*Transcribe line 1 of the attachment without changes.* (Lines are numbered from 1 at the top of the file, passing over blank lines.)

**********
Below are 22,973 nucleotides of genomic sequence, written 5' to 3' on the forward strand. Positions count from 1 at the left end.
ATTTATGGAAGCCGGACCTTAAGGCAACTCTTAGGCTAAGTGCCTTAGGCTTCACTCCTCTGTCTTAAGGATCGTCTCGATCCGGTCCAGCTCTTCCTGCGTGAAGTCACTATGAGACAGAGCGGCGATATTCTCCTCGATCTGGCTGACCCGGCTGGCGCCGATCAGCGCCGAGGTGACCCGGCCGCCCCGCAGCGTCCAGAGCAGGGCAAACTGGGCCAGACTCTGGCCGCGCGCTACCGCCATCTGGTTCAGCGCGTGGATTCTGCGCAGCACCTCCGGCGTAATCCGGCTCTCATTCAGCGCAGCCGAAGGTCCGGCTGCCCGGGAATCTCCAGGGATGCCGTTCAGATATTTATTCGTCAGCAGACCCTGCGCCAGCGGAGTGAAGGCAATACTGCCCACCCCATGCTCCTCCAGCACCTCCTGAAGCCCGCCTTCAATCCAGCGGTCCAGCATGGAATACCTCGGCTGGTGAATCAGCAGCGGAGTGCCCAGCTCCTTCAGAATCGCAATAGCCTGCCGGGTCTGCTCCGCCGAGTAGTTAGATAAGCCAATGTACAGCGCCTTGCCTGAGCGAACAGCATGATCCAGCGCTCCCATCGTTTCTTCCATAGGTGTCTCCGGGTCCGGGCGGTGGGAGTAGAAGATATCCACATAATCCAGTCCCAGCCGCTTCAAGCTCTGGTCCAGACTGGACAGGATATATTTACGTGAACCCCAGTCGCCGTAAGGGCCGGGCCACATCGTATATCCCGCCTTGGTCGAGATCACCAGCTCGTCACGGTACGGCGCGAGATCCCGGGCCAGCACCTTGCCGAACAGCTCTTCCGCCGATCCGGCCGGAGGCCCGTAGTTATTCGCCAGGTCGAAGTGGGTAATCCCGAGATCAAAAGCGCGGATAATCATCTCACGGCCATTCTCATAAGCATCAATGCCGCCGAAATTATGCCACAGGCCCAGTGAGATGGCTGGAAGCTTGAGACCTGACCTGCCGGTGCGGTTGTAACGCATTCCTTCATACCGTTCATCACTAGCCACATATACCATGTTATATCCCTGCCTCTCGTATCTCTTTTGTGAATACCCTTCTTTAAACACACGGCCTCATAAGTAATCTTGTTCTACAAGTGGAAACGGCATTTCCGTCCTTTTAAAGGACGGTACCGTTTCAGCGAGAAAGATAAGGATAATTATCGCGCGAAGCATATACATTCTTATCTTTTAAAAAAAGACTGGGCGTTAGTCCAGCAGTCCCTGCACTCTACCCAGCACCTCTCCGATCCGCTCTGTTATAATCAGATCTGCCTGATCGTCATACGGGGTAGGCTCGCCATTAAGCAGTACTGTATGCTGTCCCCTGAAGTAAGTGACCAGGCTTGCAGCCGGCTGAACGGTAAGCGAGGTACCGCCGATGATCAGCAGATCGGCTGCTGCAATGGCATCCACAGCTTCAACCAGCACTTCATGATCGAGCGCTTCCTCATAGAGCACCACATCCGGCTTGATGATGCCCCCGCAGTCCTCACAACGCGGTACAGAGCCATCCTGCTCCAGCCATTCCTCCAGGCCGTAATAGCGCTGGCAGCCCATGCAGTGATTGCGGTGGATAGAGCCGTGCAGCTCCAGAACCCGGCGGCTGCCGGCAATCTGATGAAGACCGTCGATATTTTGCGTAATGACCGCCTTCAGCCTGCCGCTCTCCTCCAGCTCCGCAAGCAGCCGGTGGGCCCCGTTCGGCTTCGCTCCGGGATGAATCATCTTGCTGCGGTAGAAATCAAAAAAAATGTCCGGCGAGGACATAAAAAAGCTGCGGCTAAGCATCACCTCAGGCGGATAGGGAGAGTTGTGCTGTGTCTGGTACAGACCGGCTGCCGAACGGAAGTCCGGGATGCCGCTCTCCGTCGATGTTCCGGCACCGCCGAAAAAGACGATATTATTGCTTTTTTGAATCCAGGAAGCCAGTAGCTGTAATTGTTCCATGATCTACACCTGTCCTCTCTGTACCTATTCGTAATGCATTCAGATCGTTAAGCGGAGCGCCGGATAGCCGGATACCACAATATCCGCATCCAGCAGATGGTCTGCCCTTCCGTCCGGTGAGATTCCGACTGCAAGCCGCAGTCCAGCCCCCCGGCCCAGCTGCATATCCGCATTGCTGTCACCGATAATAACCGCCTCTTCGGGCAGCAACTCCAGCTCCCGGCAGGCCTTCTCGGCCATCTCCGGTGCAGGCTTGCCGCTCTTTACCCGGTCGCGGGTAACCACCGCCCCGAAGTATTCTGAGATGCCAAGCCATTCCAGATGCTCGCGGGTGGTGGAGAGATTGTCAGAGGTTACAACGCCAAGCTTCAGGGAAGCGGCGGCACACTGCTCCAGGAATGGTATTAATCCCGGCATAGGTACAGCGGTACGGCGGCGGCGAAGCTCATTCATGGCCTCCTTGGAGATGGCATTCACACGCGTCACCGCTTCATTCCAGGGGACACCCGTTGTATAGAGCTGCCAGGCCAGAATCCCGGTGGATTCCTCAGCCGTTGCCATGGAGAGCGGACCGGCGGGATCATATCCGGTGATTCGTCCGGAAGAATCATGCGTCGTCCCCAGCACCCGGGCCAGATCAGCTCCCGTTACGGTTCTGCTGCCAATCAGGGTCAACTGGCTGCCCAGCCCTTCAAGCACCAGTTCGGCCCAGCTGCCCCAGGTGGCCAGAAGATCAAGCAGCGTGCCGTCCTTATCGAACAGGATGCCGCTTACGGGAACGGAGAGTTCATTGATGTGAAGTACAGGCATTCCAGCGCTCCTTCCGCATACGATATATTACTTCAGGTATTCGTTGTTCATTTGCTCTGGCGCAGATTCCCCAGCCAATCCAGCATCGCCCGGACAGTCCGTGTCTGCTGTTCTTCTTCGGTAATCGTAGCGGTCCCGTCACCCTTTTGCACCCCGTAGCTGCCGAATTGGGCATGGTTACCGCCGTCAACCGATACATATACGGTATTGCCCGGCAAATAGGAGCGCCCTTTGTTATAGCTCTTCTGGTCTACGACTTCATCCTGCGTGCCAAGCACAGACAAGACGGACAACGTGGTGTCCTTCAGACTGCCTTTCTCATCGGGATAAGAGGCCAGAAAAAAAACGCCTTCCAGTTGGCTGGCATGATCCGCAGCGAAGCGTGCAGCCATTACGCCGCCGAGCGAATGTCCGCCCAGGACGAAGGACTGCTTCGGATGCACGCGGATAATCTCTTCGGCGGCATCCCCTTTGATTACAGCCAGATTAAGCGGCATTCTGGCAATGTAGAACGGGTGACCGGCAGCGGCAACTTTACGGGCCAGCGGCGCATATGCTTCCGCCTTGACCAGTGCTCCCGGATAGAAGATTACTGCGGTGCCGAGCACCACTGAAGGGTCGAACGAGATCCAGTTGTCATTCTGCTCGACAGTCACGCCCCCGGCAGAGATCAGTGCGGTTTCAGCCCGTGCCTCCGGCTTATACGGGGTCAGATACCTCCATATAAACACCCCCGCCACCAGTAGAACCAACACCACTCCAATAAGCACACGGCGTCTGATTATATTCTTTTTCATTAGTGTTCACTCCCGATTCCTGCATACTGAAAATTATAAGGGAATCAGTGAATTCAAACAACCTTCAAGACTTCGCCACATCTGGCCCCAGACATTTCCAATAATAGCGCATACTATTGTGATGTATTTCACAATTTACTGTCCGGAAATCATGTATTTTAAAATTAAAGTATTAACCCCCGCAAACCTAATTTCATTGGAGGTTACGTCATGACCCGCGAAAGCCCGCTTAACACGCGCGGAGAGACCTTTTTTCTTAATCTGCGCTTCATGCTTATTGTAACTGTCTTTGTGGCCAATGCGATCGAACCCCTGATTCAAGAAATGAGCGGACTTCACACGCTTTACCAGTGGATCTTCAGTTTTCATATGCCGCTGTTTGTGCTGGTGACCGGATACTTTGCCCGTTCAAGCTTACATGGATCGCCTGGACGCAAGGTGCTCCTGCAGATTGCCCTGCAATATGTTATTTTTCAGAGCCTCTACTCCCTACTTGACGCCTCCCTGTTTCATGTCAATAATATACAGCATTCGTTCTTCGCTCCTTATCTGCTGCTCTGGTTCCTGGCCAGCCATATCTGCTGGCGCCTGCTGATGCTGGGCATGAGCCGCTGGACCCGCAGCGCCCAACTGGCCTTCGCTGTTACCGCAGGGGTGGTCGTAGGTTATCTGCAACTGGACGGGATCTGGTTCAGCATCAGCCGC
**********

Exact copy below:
Below are 22,973 nucleotides of genomic sequence, written 5' to 3' on the forward strand. Positions count from 1 at the left end.